Author Topic: Making GPS routes  (Read 16945 times)

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Offline COG-528

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Re: Making GPS routes
« Reply #25 on: March 03, 2016, 06:52:11 pm »
I use the free version of Tyre.  I'll give the basic version of MyRoute-app a try to see how it compares.
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Offline freebird6

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Re: Making GPS routes
« Reply #26 on: May 08, 2016, 08:42:06 pm »
learning curve is not bad. Can't figure out how to favorite waypoints and use them in subsequent routes/

Offline smithr1

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Re: Making GPS routes
« Reply #27 on: May 25, 2016, 12:41:50 pm »
Here is something cool... There is a way to stop the alerts, U turn prompts and 90 foot rule at a given point in Basecamp.  This is useful for all points that you do not want the new Route Planner type units to keep sending you back to when you have missed passing close enough to that point.

If you have the route editor pop up open, right click on a point and pick Don't Alert on Arrival.  That may(I have not tested only read) make it where you do not have to be as accurate with the placement of those points.  At least that is the impression I got from reading about that feature.  They call it a shaping point after that I think.
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Offline WG

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Re: Making GPS routes
« Reply #28 on: May 25, 2016, 04:44:36 pm »
I don't believe it works as you think it does.  In fact, for my zumo 660, it will still alert that you are approaching the shaping point even if you tell it not to.  The only way (that I know of) to have it not alert on my zumo is to place the shaping point in an intersection.

My current way to add shaping points is to put them in the first intersection that I will ride STRAIGHT THROUGH following a turn.  That way, my nuvi still shows the turn and the shaping point is not announced on my zumo.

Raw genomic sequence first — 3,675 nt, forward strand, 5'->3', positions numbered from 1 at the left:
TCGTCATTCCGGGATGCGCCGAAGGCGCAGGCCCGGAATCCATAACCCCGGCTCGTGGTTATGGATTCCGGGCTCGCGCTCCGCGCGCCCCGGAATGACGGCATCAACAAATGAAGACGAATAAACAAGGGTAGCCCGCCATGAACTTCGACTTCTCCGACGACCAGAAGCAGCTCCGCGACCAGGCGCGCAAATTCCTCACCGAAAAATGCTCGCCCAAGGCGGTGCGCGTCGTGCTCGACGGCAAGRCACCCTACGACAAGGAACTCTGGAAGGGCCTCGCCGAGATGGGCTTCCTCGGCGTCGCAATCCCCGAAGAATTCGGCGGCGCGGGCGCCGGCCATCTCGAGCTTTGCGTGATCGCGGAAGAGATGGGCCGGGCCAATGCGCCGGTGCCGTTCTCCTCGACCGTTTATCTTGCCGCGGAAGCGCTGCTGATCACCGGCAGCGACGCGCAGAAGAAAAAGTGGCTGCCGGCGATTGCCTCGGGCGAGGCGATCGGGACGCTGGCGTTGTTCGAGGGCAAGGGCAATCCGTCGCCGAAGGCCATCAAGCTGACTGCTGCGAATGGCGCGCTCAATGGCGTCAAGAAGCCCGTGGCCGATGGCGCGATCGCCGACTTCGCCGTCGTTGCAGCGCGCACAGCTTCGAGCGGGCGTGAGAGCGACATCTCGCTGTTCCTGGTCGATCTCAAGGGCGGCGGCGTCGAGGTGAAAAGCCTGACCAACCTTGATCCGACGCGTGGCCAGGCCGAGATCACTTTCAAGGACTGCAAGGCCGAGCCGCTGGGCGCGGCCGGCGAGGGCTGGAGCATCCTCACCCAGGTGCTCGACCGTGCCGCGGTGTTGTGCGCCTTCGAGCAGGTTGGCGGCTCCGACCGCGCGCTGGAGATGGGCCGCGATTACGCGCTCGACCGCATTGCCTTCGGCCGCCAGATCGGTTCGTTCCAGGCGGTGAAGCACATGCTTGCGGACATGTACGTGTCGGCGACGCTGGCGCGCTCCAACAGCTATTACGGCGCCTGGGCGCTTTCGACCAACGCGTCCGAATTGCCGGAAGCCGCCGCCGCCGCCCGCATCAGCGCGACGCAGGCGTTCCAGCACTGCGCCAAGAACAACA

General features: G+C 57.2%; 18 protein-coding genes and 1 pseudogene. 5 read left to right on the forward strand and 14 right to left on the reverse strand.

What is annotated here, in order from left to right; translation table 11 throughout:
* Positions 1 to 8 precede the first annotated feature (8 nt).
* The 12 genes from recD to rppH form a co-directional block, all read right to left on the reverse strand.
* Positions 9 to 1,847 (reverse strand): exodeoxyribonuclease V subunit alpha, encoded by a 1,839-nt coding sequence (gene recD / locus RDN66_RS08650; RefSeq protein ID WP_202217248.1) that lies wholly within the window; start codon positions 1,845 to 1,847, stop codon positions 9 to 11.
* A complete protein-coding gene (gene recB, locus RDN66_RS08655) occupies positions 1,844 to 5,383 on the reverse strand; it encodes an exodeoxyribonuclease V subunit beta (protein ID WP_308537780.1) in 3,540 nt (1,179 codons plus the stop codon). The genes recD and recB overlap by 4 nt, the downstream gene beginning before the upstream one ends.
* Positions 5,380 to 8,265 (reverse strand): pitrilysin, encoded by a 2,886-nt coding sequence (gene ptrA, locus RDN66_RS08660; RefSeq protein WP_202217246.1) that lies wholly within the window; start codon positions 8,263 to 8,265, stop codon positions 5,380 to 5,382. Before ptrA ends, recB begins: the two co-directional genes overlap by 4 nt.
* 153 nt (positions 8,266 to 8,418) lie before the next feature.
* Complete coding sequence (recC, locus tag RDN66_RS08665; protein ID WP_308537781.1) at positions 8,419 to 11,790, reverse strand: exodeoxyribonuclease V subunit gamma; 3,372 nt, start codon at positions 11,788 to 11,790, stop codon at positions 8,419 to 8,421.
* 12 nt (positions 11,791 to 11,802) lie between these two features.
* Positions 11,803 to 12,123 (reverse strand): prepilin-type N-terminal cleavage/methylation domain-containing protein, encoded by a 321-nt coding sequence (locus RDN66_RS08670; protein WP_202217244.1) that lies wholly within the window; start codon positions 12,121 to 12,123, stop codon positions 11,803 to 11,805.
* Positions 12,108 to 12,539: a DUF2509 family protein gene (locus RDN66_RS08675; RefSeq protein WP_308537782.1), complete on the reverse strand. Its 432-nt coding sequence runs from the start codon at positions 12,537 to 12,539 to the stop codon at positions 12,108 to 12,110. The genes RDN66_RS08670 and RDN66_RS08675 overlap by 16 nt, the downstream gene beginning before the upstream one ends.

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Offline Redlion61

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Re: Making GPS routes
« Reply #29 on: September 05, 2016, 11:37:03 am »
Here's how I manage routes on my Garmin 660

1. I make my route in google maps (restricted to ten waypoints)
2. I use the GPSVisualizer site to convert the Google Maps URL to GPX format and download the file.
3. I create a folder and a list in Basecamp and import the GPX file in it.
4. I create a route from the tracks that were imported (putting the tracks in order)

The only caveat with this method is if you select town names instead of exact addresses as your waypoints in Google Maps, the route might make you do some funky back and forth inside the towns selected (whoever maps the towns' coordinates in Google Maps is using some funky data source or was smoking some bad ganja - Lincoln NH ended up making me drive in an empty location near some train tracks, then back to the route I wanted).

But, if you are using specific addresses as your waypoints, it works fairly well.

By the way, I used the Garmin GPS antenna accessory on my last trip; mounted it on the shield with the optional suction cup mount. Not sure if it actually made a difference or not; I think it's only useful if your GPS is inside a cage, quite frankly.
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Offline Rony6ble

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Re: Making GPS routes
« Reply #30 on: October 22, 2016, 03:16:08 am »
Here's how I manage routes on my Garmin 660

1. I make my route in google maps (restricted to ten waypoints)
2. I use the GPSVisualizer site to convert the Google Maps URL to GPX format and download the file.

What I do is use Google MyMaps and this is not the same as Google Maps. If you have a Google account (like gmail), go to your Drive, add a new folder if you want your maps organized and create a new map. In the frree version you have 10 layers and 10,000 features (points, polygons, lines, etc). you can have up to 2,000 features in each layer. It is very easy to import kml/kmz or gpx files. For example I have all the National Parks Visitor Center in one kmz file that I can import in a specific layer that can be on or off. On when I need the location, create a new pin in my waypoint layer and then turn the layer off. Another nice feature is that you can import a CSV (comma separated values) file (excel spreadsheet saved as "comma delimited") into a layer and then you can save this layer as a kmz/kml file for later use. Imagine a spreadsheet with all your own POI's that can be easily converted into a kml/kmz file.
Now, to create a route just click the route button and then you will have "only" 10 waypoints and the "only" is not accurate. You can add something like the "via points" by dragging the route.
After I have all my waypoints in the same layer I can export the entire map or only a specific layer as a kmz/kml that can be imported into Basecamp. The I create the route in Basecamp, apply layover time and add via-points as needed.

The only caveat with this method is if you select town names instead of exact addresses as your waypoints in Google Maps, the route might make you do some funky back and forth inside the towns selected (whoever maps the towns' coordinates in Google Maps is using some funky data source or was smoking some bad ganja - Lincoln NH ended up making me drive in an empty location near some train tracks, then back to the route I wanted).